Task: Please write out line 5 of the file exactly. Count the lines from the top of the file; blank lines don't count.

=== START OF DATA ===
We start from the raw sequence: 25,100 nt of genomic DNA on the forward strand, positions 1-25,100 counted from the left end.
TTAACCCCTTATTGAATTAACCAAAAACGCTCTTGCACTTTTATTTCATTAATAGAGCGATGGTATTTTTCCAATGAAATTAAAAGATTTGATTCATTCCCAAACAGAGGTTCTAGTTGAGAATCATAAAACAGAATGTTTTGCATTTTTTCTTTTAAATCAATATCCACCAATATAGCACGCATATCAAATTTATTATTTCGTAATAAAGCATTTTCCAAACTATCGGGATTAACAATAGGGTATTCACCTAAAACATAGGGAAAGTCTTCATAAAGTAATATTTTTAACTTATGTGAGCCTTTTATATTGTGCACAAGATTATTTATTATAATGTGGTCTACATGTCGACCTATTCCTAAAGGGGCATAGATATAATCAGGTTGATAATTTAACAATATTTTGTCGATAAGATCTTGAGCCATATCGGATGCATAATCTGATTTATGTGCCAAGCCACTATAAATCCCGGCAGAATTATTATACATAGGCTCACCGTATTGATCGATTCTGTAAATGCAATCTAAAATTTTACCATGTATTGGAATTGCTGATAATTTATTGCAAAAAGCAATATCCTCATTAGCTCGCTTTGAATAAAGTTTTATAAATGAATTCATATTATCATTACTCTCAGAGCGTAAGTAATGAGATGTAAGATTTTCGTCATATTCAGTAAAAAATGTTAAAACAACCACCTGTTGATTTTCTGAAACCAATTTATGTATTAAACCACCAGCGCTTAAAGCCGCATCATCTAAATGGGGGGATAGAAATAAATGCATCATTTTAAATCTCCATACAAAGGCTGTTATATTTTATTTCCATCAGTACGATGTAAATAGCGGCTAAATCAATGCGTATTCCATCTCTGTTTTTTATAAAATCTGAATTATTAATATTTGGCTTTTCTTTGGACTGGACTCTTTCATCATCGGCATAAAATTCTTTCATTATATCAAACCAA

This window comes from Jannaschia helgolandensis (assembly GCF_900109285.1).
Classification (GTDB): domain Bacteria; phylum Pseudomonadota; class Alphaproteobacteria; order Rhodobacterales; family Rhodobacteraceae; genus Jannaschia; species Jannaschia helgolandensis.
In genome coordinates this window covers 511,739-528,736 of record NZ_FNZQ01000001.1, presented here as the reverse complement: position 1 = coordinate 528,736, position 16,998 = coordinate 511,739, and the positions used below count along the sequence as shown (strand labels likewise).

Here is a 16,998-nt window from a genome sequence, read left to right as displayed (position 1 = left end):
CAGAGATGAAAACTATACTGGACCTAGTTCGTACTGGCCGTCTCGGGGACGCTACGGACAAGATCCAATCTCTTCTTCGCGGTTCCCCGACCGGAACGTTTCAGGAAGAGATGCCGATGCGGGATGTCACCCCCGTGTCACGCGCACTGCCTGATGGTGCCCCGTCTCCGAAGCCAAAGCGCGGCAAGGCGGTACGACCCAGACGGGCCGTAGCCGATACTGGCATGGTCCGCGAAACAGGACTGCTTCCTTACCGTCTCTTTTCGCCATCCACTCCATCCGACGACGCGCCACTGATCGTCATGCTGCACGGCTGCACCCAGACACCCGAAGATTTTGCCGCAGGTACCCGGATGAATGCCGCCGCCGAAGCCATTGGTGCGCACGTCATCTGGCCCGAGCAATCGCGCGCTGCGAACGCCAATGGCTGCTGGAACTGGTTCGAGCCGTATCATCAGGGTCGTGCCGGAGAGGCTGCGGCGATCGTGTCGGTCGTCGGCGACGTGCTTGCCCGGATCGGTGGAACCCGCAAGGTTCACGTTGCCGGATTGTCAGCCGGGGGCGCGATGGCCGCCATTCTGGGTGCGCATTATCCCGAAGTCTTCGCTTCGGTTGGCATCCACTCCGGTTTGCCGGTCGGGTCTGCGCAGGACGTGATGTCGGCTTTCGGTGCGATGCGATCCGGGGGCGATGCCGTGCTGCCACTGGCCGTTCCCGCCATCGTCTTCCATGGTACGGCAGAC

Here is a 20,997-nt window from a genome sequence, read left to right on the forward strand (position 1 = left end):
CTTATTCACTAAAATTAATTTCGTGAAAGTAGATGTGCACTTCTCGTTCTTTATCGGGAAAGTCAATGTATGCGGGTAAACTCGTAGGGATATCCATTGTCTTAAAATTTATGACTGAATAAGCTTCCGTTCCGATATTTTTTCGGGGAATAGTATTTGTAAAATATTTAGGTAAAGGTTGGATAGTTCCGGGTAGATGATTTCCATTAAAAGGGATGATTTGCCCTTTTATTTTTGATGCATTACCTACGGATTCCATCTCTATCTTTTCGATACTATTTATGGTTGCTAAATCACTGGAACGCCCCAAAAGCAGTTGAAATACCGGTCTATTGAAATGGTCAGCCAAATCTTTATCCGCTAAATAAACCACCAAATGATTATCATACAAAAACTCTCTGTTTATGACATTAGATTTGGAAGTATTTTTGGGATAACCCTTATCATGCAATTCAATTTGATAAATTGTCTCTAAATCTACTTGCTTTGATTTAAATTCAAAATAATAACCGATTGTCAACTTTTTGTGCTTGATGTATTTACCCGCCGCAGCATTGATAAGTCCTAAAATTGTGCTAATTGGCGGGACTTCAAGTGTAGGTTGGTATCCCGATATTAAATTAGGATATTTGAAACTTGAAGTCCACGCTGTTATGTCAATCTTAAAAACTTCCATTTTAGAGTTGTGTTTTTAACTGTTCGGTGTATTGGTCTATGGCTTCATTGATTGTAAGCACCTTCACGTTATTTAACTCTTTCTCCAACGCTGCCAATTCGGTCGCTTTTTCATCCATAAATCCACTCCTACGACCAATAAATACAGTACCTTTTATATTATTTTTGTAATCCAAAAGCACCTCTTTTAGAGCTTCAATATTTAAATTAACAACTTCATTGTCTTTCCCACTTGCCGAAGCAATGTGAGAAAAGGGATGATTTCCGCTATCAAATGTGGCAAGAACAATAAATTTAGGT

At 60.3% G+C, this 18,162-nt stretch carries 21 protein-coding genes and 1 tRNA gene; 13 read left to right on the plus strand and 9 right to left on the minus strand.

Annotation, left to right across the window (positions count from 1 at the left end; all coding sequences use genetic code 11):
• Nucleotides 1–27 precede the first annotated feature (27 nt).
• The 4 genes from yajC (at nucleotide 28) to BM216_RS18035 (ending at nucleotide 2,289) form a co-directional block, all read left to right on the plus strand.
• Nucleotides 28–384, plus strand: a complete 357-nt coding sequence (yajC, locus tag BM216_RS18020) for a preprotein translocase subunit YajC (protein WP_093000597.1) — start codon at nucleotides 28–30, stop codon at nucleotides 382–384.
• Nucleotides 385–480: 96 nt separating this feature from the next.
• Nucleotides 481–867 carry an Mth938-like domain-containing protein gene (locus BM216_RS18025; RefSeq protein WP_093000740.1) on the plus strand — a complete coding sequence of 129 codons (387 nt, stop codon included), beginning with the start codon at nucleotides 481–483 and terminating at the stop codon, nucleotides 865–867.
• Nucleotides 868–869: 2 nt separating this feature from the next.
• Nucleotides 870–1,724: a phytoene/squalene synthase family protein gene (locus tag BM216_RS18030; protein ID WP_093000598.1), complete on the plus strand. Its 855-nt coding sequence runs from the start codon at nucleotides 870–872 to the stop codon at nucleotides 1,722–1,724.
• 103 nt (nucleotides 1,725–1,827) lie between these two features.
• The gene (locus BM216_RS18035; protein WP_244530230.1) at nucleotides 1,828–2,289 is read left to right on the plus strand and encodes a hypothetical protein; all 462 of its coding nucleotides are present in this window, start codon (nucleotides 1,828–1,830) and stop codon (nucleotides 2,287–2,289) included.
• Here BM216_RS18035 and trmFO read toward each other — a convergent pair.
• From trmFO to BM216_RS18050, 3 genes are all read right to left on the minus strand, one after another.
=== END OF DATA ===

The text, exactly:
In genome coordinates this window covers 511,739-528,736 of record NZ_FNZQ01000001.1, presented here as the reverse complement: position 1 = coordinate 528,736, position 16,998 = coordinate 511,739, and the positions used below count along the sequence as shown (strand labels likewise).